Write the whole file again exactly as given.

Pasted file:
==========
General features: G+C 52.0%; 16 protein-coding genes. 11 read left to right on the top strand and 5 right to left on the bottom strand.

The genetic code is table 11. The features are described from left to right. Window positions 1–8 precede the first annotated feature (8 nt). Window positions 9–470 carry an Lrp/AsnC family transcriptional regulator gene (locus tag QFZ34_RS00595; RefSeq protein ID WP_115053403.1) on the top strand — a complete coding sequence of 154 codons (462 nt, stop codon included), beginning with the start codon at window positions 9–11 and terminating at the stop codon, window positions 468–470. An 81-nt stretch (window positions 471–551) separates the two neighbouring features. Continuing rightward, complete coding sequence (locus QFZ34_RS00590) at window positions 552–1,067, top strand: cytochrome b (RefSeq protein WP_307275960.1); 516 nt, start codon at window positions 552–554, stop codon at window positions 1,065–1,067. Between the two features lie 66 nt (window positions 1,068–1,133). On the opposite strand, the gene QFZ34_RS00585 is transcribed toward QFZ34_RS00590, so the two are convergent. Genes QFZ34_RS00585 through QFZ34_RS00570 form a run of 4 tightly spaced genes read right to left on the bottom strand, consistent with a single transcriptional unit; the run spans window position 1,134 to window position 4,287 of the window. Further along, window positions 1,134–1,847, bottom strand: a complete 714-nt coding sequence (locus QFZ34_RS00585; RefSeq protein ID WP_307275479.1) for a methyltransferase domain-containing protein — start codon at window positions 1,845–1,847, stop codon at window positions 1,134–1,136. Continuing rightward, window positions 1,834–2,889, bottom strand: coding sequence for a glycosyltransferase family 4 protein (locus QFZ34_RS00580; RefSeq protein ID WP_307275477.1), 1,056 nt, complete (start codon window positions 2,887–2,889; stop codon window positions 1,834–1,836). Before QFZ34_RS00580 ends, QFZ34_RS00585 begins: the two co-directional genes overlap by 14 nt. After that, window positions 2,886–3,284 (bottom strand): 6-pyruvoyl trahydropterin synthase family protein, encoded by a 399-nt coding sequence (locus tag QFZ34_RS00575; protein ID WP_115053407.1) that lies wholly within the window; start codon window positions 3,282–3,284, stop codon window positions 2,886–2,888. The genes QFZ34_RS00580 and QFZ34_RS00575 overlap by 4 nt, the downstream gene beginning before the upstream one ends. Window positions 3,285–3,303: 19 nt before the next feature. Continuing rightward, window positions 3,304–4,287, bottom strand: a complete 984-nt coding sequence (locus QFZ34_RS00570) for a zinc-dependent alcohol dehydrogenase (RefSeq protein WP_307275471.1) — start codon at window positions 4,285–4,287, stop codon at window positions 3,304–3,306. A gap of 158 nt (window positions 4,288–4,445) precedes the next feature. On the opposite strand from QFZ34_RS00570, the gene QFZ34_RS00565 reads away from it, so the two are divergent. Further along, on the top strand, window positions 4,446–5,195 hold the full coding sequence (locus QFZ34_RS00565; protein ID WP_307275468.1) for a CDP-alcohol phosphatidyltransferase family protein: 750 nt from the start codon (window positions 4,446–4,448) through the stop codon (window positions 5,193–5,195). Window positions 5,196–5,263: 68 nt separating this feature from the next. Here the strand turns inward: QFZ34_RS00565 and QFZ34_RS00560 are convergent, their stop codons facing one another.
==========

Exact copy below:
General features: G+C 52.0%; 16 protein-coding genes. 11 read left to right on the top strand and 5 right to left on the bottom strand.

The genetic code is table 11. The features are described from left to right. Window positions 1–8 precede the first annotated feature (8 nt). Window positions 9–470 carry an Lrp/AsnC family transcriptional regulator gene (locus tag QFZ34_RS00595; RefSeq protein ID WP_115053403.1) on the top strand — a complete coding sequence of 154 codons (462 nt, stop codon included), beginning with the start codon at window positions 9–11 and terminating at the stop codon, window positions 468–470. An 81-nt stretch (window positions 471–551) separates the two neighbouring features. Continuing rightward, complete coding sequence (locus QFZ34_RS00590) at window positions 552–1,067, top strand: cytochrome b (RefSeq protein WP_307275960.1); 516 nt, start codon at window positions 552–554, stop codon at window positions 1,065–1,067. Between the two features lie 66 nt (window positions 1,068–1,133). On the opposite strand, the gene QFZ34_RS00585 is transcribed toward QFZ34_RS00590, so the two are convergent. Genes QFZ34_RS00585 through QFZ34_RS00570 form a run of 4 tightly spaced genes read right to left on the bottom strand, consistent with a single transcriptional unit; the run spans window position 1,134 to window position 4,287 of the window. Further along, window positions 1,134–1,847, bottom strand: a complete 714-nt coding sequence (locus QFZ34_RS00585; RefSeq protein ID WP_307275479.1) for a methyltransferase domain-containing protein — start codon at window positions 1,845–1,847, stop codon at window positions 1,134–1,136. Continuing rightward, window positions 1,834–2,889, bottom strand: coding sequence for a glycosyltransferase family 4 protein (locus QFZ34_RS00580; RefSeq protein ID WP_307275477.1), 1,056 nt, complete (start codon window positions 2,887–2,889; stop codon window positions 1,834–1,836). Before QFZ34_RS00580 ends, QFZ34_RS00585 begins: the two co-directional genes overlap by 14 nt. After that, window positions 2,886–3,284 (bottom strand): 6-pyruvoyl trahydropterin synthase family protein, encoded by a 399-nt coding sequence (locus tag QFZ34_RS00575; protein ID WP_115053407.1) that lies wholly within the window; start codon window positions 3,282–3,284, stop codon window positions 2,886–2,888. The genes QFZ34_RS00580 and QFZ34_RS00575 overlap by 4 nt, the downstream gene beginning before the upstream one ends. Window positions 3,285–3,303: 19 nt before the next feature. Continuing rightward, window positions 3,304–4,287, bottom strand: a complete 984-nt coding sequence (locus QFZ34_RS00570) for a zinc-dependent alcohol dehydrogenase (RefSeq protein WP_307275471.1) — start codon at window positions 4,285–4,287, stop codon at window positions 3,304–3,306. A gap of 158 nt (window positions 4,288–4,445) precedes the next feature. On the opposite strand from QFZ34_RS00570, the gene QFZ34_RS00565 reads away from it, so the two are divergent. Further along, on the top strand, window positions 4,446–5,195 hold the full coding sequence (locus QFZ34_RS00565; protein ID WP_307275468.1) for a CDP-alcohol phosphatidyltransferase family protein: 750 nt from the start codon (window positions 4,446–4,448) through the stop codon (window positions 5,193–5,195). Window positions 5,196–5,263: 68 nt separating this feature from the next. Here the strand turns inward: QFZ34_RS00565 and QFZ34_RS00560 are convergent, their stop codons facing one another.